Compiled by Peter Worman (with permission from William Wray)
In ancient times the poets evoked the muses to assist them with their composition. In fact, they believed that their contribution to the creative act was as a vehicle for the muses. If this were really the case you would think that their poetry would be rather impersonal. Far from it, for despite using established forms, their poetry was utterly individual, and the greater they were, the more their individual genius was stamped on their verse. They dedicated themselves to the muses, and in turn the muses enabled them to fulfil themselves as poets. The muses breathed into their verse divine inspiration.
So, who are these muses?
According to myth they are the daughters of Zeus, the ultimate god in the Hellenic pantheon, the personification of the bright sky, and his wife, Mnemosyne, memory. Although generally thought of as nine, originally there were only three muses: Melete, Mneme, Aoide. Translated they become Meditation, Remembrance and Song.
As such they sound more like activity than entity, indeed they sound very much like the creative process. Firstly, through inner reflection or meditation, our memory is aroused. This memory is deep intuitive knowledge of something that lies within us rather than anything that may appear to lie outside. From this intuitive knowledge, by the aid of art, arises song – the forms of artistic endeavour.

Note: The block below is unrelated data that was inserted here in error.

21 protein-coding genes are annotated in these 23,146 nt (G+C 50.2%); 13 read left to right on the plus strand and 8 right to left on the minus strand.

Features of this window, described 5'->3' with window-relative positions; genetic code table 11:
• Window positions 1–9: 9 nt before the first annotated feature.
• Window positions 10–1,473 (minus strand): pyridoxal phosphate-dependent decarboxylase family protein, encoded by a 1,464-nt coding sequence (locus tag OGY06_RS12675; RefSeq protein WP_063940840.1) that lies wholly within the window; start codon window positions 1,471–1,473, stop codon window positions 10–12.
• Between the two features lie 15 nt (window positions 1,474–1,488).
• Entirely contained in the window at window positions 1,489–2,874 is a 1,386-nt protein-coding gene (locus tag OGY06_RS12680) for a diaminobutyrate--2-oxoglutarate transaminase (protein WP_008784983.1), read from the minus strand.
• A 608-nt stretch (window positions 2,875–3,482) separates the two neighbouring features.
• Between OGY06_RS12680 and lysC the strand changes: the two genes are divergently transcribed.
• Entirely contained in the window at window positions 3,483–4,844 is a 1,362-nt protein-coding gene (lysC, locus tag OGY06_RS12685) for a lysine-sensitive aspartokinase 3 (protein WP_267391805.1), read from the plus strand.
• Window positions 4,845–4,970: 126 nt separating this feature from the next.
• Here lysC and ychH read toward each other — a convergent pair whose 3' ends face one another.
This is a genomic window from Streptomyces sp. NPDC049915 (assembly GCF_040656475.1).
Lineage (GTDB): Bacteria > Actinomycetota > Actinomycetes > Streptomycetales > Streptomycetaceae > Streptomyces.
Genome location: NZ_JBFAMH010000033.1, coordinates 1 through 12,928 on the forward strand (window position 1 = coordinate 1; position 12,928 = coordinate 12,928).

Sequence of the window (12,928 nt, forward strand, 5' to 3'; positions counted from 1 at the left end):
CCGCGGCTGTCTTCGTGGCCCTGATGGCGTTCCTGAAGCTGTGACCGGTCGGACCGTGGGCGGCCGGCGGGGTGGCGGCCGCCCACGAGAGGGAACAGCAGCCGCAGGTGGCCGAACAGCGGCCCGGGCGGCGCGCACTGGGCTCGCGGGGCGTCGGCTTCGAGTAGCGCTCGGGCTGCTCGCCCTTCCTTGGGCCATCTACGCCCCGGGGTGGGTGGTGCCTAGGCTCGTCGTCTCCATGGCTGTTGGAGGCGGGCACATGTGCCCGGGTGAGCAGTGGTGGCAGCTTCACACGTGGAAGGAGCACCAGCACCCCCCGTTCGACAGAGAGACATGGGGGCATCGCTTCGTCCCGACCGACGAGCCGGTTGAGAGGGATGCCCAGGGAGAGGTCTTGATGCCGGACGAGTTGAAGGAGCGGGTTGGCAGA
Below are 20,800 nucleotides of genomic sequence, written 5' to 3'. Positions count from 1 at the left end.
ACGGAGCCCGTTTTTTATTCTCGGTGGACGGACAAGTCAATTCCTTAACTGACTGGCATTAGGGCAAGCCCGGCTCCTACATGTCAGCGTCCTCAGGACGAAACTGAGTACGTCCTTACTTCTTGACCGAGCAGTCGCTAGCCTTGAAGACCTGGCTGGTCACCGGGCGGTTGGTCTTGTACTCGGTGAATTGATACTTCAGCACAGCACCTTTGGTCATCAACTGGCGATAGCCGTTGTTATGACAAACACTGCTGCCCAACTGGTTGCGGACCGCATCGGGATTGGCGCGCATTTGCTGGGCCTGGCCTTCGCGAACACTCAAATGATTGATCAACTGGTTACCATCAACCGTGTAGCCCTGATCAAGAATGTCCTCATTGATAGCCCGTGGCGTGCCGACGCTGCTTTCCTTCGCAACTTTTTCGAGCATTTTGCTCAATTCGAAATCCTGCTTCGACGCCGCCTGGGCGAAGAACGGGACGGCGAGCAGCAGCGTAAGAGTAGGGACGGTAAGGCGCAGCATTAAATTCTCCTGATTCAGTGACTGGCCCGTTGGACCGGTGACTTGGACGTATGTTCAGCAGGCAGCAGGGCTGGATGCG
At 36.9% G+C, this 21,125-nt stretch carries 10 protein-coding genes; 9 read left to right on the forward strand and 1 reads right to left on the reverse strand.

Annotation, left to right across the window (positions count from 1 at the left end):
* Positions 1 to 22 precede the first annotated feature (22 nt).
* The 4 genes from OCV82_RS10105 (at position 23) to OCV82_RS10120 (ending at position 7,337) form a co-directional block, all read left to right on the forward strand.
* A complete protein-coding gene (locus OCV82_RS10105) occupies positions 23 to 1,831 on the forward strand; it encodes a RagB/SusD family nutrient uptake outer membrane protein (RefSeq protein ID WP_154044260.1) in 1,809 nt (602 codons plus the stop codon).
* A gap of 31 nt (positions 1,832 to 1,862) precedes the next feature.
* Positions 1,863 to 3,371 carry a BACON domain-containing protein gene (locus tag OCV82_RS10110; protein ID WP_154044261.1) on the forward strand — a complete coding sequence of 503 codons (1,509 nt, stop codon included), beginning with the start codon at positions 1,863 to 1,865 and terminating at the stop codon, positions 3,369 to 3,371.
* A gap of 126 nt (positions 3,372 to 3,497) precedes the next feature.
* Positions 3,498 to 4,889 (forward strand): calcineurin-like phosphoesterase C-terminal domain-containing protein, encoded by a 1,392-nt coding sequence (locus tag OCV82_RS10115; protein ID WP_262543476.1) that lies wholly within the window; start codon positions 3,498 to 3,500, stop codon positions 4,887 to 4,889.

When Shakespeare came to describe the creative act, it was a matter of ‘airy nothing’ finding a ‘local habitation and a name’. Airy nothing in these terms is Zeus, the bright sky – space suffused by light – and out of this limitlessness arises created forms.
How is this done?
Mnemosyne, the wife of Zeus, gives us an indication. As Memory, she provides a way of arousing the knowledge we all possess. According to these ancient thinkers and all those that followed after them, those that were encouraged to make their own connection, it wasn’t memories of what we were doing last night, or where we’d left the car keys that’s important. Instead it’s the memory of those divine principles which are lodged in every individual soul.
In this process of remembering, we are not attempting to live in some nostalgic past time, where all great things were to be discovered in their pristine perfection. No, whether we like it or not, the only time for these memories to be aroused is now, and it is only now when they can be applied in a way that is ripe for the times. In our inspired moments we are living in the light of those perfect principles in order to serve the immediate need regardless of how imperfect the present may appear or indeed how imperfect may be our attempts.